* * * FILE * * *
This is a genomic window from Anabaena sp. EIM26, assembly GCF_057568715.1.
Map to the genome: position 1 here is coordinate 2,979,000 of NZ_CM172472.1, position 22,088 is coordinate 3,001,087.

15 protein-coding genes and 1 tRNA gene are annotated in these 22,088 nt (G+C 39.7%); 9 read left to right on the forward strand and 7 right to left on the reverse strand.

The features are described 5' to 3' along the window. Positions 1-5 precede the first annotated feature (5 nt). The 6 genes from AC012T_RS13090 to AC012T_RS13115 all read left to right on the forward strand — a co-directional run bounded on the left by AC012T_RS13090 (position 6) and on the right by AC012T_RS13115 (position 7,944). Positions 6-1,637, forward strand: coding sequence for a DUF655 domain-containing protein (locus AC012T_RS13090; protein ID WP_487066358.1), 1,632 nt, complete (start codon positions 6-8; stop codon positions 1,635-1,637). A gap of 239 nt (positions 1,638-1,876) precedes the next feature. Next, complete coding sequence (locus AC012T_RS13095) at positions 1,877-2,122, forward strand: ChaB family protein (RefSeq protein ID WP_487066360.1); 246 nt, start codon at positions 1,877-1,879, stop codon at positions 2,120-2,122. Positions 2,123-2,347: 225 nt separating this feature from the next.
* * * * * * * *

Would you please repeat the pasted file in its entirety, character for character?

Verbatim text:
This is a genomic window from Anabaena sp. EIM26, assembly GCF_057568715.1.
Map to the genome: position 1 here is coordinate 2,979,000 of NZ_CM172472.1, position 22,088 is coordinate 3,001,087.

15 protein-coding genes and 1 tRNA gene are annotated in these 22,088 nt (G+C 39.7%); 9 read left to right on the forward strand and 7 right to left on the reverse strand.

The features are described 5' to 3' along the window. Positions 1-5 precede the first annotated feature (5 nt). The 6 genes from AC012T_RS13090 to AC012T_RS13115 all read left to right on the forward strand — a co-directional run bounded on the left by AC012T_RS13090 (position 6) and on the right by AC012T_RS13115 (position 7,944). Positions 6-1,637, forward strand: coding sequence for a DUF655 domain-containing protein (locus AC012T_RS13090; protein ID WP_487066358.1), 1,632 nt, complete (start codon positions 6-8; stop codon positions 1,635-1,637). A gap of 239 nt (positions 1,638-1,876) precedes the next feature. Next, complete coding sequence (locus AC012T_RS13095) at positions 1,877-2,122, forward strand: ChaB family protein (RefSeq protein ID WP_487066360.1); 246 nt, start codon at positions 1,877-1,879, stop codon at positions 2,120-2,122. Positions 2,123-2,347: 225 nt separating this feature from the next.